R. loves watching the video of circle time she sings along and is so focused. I think I’ll have to have “circle time” every day over vacation.
Just when I felt like I was finally used to the chaos of therapists in and out all day it was time for the transition to preschool. I was determined to be more educated about the process and what our options were. I attended a training workshop at a local organization for families of special needs children. It was very informative. I also managed to meet some parents who had already gone through the process and being able to talk to them was invaluable.
R. only had one day without services, and that was because we had scheduled a doctor’s appointment. She stopped ABA and ST on a Friday and started school on Tuesday. We brought her to the classroom the afternoon before she started. We went after class was finished and the teacher let her explore. When I dropped her off the next morning she ran inside the classroom as happy as could be. We’ve had no problems with drop off, it is amazing how happy she is to go to school.
She started taking the bus about three weeks after she started. We got the letter with the bus information a couple of days after the bus started showing up. So one morning as we are going out to the car there’s the bus. R. had a huge fit, she couldn’t understand why she wasn’t getting in the car with Daddy. I had to carry her screaming and kicking on to the bus. I planned to ride with her the first day, so I did and she cried almost the entire way. I talked to the teacher and she gave me a print out of a bus and a school. I also found a Fisher Price toy bus. The next morning we moved the car so it was out of sight. I started talking about taking the bus to school as soon as she woke up, I showed her the bus PEC, acted out getting on the bus with her little people and played “The Wheels on the Bus.” It worked. She willingly went on the bus and we haven’t had a problem in the morning since. Now all I have to say is “The bus is here. Time for school” and she stops what ever she is doing and comes running to leave. Once outside she runs for the bus with a grin.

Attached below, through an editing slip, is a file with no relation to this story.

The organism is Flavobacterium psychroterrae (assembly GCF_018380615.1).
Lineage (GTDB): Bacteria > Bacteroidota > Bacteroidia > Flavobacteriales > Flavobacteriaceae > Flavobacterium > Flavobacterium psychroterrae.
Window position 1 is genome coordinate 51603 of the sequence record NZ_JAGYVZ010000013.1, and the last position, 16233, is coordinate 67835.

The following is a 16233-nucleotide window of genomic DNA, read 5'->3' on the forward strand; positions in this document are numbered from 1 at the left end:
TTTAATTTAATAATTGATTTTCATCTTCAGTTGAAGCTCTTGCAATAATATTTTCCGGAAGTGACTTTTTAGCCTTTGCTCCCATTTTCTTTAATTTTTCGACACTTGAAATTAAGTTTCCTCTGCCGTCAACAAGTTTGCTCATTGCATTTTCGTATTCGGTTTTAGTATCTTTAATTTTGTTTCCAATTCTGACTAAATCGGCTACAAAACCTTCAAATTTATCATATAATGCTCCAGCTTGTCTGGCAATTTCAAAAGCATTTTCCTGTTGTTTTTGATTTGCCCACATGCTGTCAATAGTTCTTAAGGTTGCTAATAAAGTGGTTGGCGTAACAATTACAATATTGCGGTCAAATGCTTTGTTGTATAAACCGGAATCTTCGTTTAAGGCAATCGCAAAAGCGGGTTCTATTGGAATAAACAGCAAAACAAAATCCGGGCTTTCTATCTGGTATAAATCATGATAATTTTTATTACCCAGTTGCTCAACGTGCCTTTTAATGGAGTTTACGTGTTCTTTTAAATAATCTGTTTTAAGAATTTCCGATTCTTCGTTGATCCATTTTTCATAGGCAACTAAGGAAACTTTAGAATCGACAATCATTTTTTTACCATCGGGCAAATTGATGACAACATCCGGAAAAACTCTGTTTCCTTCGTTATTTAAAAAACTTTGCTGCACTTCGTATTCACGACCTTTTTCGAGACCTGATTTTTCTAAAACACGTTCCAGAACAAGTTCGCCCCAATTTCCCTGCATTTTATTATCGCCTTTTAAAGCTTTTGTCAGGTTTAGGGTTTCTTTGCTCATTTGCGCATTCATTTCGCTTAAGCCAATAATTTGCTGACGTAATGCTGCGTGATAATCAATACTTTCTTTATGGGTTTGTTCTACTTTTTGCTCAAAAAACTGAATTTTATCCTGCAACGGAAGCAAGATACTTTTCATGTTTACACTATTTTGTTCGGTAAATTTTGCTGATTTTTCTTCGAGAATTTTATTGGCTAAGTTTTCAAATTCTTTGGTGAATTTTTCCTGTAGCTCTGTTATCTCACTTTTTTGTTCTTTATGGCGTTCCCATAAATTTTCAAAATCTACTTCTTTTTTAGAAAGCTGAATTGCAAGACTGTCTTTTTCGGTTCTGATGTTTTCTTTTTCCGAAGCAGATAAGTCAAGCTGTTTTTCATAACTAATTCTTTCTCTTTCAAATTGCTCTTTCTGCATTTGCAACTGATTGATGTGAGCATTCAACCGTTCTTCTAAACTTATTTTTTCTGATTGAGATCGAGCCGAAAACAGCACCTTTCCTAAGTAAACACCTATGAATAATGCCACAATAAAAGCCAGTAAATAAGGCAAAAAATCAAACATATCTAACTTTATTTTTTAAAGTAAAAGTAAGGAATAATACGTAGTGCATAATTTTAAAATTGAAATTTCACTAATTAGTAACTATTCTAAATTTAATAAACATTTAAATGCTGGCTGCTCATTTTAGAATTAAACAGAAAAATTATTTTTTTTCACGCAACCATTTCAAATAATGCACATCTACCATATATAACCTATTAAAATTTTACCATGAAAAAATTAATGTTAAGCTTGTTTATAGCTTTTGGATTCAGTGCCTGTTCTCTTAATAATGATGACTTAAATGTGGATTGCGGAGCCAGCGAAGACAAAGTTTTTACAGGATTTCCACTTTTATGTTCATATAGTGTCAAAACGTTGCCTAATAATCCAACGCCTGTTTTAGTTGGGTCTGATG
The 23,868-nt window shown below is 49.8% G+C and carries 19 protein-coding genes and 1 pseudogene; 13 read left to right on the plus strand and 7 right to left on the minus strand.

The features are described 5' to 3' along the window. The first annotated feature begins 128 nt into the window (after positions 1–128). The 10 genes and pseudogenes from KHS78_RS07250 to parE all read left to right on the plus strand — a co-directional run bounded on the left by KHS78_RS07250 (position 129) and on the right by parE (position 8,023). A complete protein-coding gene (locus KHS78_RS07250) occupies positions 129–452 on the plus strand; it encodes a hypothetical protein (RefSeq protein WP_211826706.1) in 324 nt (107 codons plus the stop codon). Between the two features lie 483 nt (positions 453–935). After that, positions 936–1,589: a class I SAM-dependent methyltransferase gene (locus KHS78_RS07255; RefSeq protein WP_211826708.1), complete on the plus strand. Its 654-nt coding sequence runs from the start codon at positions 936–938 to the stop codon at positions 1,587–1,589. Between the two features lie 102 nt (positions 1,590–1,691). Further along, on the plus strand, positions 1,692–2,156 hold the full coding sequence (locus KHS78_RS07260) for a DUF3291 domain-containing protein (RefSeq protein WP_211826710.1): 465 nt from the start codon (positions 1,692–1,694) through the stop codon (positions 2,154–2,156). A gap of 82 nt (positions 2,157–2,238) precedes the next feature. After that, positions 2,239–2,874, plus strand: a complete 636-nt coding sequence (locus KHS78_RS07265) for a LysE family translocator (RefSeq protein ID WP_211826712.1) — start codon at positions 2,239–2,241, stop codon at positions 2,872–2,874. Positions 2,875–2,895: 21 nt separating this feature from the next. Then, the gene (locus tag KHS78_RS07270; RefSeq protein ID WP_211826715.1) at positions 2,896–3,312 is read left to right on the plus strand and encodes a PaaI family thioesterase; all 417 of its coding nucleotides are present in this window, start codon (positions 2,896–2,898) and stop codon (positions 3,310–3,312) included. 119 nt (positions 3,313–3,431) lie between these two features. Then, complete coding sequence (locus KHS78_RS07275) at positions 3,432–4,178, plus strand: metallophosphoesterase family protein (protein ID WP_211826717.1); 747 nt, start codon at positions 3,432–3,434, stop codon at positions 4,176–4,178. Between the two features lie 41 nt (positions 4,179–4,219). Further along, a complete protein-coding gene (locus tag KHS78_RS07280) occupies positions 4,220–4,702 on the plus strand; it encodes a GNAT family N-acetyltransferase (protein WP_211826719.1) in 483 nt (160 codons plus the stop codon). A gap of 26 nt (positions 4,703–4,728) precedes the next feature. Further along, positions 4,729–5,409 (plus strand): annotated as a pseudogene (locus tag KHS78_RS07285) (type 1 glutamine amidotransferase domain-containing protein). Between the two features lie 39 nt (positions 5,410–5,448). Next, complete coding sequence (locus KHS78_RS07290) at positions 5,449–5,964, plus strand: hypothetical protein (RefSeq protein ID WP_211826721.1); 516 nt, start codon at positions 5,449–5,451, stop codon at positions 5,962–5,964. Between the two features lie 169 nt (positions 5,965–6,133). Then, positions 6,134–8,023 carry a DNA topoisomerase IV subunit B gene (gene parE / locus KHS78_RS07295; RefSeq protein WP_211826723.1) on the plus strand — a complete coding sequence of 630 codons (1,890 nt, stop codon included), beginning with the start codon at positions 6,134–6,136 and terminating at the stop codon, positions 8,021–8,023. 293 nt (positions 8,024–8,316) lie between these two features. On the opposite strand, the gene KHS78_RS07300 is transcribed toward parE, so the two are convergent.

I’m very pleased with how the teacher and aides work with R. I told them that her normal mode of operation is to have a tantrum on the floor when you try to get her to do something that she doesn’t want to do. After just a couple of days one of the aids told me that he had great success with saying R. up 1, 2, 3.
They also had trouble getting R. to transition to different activities. No surprise there. The teacher discussed with me how R. likes to clutch items and suggested that she use an actual object for R. to hold onto to transition from activity to activity. The teacher also plays the same song for the start of circle time and now R. will automatically go to the circle time area when she hears the song.
We do still have therapists coming into our home. The school’s ABA program is at home for an hour and a half each day. It took a few weeks to get into the new routine, but it is going well now.